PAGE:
Tuesday, February 24, 2015

Interview: Felix Martin Is Trying To Keep It Traditional

Felix Martin
Allow me to paint a picture for you.

I'm on vacation with my family in Disney World when I get an interesting email from Prosthetic Records.

Apparently 14 string guitar whiz Felix Martin was coming to St. Louis and if I hadn't see him "tapping his way" through town, I should check it out.

Well, as a guitarist and a fan of instrumental guitar, I was confused that I had never heard of this fellow.

I do enjoy tapping, sweeping, riffing, and any other gerund that describes instrumental guitar, but Martin is very different than most of those guys. The only contemporaries of theirs I can name would be Tosin Abasi's, Animals As Leaders. Jazz, metal, funk, fusion, they both have this in common, but instead of two guitarists and a drummer, Martin is two guitarists, and he's supported by bassist, Killian Duarte, and drummer, Phil Galatioto.

Martin and Duarte both were good enough to sit down with me and answer some questions.

Glacially Musical: The first thing I want to know is why the double neck?

Felix Martin: It's actually only got one neck, but it's got two guitars in one and that makes 14 strings. It's got two seven string guitars in one.

I started playing when I was like 13..two guitars at the same time. I had an Ibanez, a cheap Ibanez and a Fender. I used to play them both at the same time. It wasn't very comfortable.

GM: Did you have them on top of each other?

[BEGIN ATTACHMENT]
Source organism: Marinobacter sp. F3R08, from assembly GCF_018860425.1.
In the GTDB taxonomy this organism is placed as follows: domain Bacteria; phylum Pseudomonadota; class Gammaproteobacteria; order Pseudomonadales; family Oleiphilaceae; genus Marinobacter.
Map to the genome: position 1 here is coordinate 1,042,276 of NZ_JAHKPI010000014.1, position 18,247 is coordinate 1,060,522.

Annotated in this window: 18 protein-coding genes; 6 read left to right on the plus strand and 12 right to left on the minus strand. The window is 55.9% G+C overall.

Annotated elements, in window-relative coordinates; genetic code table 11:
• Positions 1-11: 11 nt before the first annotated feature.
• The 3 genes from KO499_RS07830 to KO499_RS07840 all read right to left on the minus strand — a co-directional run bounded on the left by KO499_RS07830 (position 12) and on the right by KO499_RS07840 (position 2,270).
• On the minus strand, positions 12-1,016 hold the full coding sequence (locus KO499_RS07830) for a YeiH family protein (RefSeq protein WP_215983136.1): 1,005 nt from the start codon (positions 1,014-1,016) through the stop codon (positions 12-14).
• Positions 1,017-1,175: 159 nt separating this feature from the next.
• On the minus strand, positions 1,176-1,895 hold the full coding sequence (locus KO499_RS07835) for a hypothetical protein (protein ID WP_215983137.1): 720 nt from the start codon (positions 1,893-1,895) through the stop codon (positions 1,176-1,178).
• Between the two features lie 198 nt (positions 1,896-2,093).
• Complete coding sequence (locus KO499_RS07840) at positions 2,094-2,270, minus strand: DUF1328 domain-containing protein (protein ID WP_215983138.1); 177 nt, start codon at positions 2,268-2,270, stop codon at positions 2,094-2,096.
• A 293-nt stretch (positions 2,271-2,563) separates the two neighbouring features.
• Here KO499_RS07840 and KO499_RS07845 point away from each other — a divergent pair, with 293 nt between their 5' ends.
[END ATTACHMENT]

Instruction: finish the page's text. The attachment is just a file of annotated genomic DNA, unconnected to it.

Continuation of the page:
FM: No. One with a strap, standing, and the other one on a table. I didn't have a stand. I just got a table from like the kitchen.

What I did after awhile was to build, well I didn't build it, I designed a guitar with the luthiers, to be two guitars in one. It allows me to see everything better and it's like another instrument.

It's still a guitar, but another instrument from the guitar.

GM: So you started playing off two guitars at one time and into designing a guitar that had both of them to be more comfortable?

FM: Yeah, that's basically it. More comfortable. If you have two guitars with the same sound, there are like a million possibilities you can do with them. You can play two chords at the same time. You can play like an eight finger chord. You cannot play that on a regular guitar. It's a really cool idea I guess.

GM: Why 7 strings? Why not 8?

FM: Actually one of the guitars is two 7 strings and the other one is an 8 string and a 6 string and that makes 14, it's the jazz one and we're building another one that's like a 16 string. Two 8 strings.

In the future, but I don't want to talk too much about it, but a 9 string and a 7 string together to make 16.

The idea isn't about how many strings, but to play two guitars as one.

GM: What kind of bands did you guys grow up listening to?

Killian Duarte: Everything really. I know me and Felix both have a very heavy progressive rock background. I mean we still love it and it's part of the way our sound is the way it is. We draw from everything. Felix listens to salsa music in the morning and I listen to classical music. Almost everything. I think we try and draw from almost everything we grew up with.

We're both metalheads and we do enjoy that sound. In terms of bands we grew up listening to, I'd want to say everything from traditional Venezuelan music to crazy prog. When you hear us, you hear that there's a lot of crazy styles in it.

FM: From death metal to salsa! From classical music to folk music. That's how I leaned music, from different styles. I remember once at Berkley, the University, I took like a month and transcribed like 60 different styles of world music. From Greece, Hungary, Venezuela, I really like to learn from many styles.

GM: The closest I can describe what you guys do is Animals As Leaders...

KD: They're awesome.

FM: They're really good. They're like the same style progressive metal. We kind of mix progressive metal with other styles. They've got some Latin influences too.